Smartphone films are no longer just a fun experiment: they are the next step towards a new age of cinema, already attracting top performers and influential directors, believe the two award-winning film-makers behind Smart, next month’s first London International Smartphone Film Festival.
“Anyone can now make an amazing film,” said producer Adam Gee, who has set up the festival with director Victoria Mapplebeck. “All you need is the vision and the talent. It is not a question any more of being able to afford the right equipment or securing a big distribution deal.”
Sequences using shaky phone images have been a fashionable element of mainstream documentaries and dramas since the arrival of handheld digital devices, but advances in technology mean a phone can now also give high-quality cinematic images. In 2019, Gee and Mapplebeck won a Bafta together, the first to beat conventionally shot films with bigger budgets, with their short film Missed Call.
Since then increasing demand for more diverse films and the pandemic lockdown have resulted in a boom in smartphone feature making.
Leading directors including Steven Soderbergh and Paolo Sorrentino have been drawn to the form, while A-list actors such as Kristen Stewart and Sir Ian McKellen have appeared in films made with phones.
McKellen has a cameo in the sci-fi Infinitum: Unknown Subject, as does Game of Thrones star Conleth Hill, while Stewart had a central role in one of the lockdown films in the popular Netflix Homemade season of short films made by well-known directors, including Sorrentino.
The production company Shine is also a pioneer in the field, bringing out the recent series for ITV, A Very British Lockdown: Diaries from the Frontline.
“I’ve been a self-shooting director for 25 years – my camera has gone from needing a bag the size of a small suitcase to fitting in my back pocket,” said Mapplebeck, who directed Missed Call and shoots with her smartphone every day, including recording her second Covid-19 vaccination. “I love how it’s transformed my approach to film-making. It works in intimate settings, exploits grey areas of informality and allows for more dynamic and innovative shooting to bring out hidden and personal stories.”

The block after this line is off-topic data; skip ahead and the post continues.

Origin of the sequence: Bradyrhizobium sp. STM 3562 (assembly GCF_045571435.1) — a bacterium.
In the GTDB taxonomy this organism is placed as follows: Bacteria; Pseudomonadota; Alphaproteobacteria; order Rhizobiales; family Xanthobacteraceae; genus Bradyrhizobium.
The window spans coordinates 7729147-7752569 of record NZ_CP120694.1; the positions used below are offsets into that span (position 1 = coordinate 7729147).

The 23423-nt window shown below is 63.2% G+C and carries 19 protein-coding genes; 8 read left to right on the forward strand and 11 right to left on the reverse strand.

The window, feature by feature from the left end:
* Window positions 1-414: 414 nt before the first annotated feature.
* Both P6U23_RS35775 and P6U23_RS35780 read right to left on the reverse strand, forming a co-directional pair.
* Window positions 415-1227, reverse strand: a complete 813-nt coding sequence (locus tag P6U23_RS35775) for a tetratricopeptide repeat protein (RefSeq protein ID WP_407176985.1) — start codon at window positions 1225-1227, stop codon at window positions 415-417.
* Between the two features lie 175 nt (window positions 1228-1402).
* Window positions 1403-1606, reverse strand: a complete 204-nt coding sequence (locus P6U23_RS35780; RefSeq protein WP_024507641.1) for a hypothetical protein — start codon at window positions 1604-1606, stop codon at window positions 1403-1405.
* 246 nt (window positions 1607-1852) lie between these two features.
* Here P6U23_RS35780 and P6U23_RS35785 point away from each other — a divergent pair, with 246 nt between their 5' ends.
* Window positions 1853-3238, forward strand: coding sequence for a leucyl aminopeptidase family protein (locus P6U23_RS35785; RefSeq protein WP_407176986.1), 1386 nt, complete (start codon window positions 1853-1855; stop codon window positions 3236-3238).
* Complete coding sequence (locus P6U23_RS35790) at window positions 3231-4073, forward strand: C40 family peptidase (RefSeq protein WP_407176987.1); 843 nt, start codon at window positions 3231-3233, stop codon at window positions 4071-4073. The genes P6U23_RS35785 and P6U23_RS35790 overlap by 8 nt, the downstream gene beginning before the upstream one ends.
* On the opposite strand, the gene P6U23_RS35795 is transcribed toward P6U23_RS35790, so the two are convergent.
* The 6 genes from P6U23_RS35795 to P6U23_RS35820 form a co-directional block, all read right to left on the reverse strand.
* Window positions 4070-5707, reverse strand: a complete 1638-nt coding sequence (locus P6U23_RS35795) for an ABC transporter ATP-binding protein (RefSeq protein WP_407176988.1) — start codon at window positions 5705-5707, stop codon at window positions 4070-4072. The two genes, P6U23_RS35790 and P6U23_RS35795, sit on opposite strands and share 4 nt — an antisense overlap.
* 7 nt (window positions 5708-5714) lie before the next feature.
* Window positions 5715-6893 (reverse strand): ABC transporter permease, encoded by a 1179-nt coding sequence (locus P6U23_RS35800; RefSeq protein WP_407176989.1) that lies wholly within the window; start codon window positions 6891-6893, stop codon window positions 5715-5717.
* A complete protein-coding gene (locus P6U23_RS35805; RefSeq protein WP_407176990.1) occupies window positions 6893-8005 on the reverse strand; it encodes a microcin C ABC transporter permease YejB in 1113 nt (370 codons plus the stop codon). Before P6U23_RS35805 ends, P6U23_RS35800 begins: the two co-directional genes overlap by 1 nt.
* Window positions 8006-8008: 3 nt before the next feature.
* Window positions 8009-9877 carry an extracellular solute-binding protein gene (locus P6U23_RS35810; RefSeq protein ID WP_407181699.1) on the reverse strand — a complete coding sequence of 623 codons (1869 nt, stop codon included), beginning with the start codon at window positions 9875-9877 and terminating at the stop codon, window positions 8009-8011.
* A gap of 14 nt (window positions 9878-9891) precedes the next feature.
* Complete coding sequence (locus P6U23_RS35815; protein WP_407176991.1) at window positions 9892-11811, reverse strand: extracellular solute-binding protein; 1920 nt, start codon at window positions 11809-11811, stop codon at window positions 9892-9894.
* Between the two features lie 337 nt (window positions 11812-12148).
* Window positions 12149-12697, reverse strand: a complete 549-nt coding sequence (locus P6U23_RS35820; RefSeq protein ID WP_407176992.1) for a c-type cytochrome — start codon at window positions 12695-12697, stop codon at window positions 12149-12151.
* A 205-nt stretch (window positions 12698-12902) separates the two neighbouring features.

The festival is open for entries until the end of this month and will run online for its inaugural year 21-25 June. Gee and Mapplebeck intend to show that film-making is open to anyone “regardless of their background or means”.
“We set up the festival around smartphone films because it enables greater access and diversity, as well as innovation,” Gee told the Observer. “Our competition categories cover all the genres, both scripted and unscripted. And there are no implications now about quality. You can have brilliant pictures and brilliant audio, and there are even new apps that give you more control, allowing for remote direction.”
Soderbergh shot his 2019 basketball drama High Flying Bird on an iPhone 8 with a few modifications. He used much of the video footage exactly as he had shot it, whereas in his previous film, Unsane, he had used a special effect plug-in afterwards to recreate the look of old film stock. The American director is reportedly such a fan of the digital camera that when the British director Christopher Nolan challenged him to return to film, Soderbergh said it would be like “writing scripts in pencil”.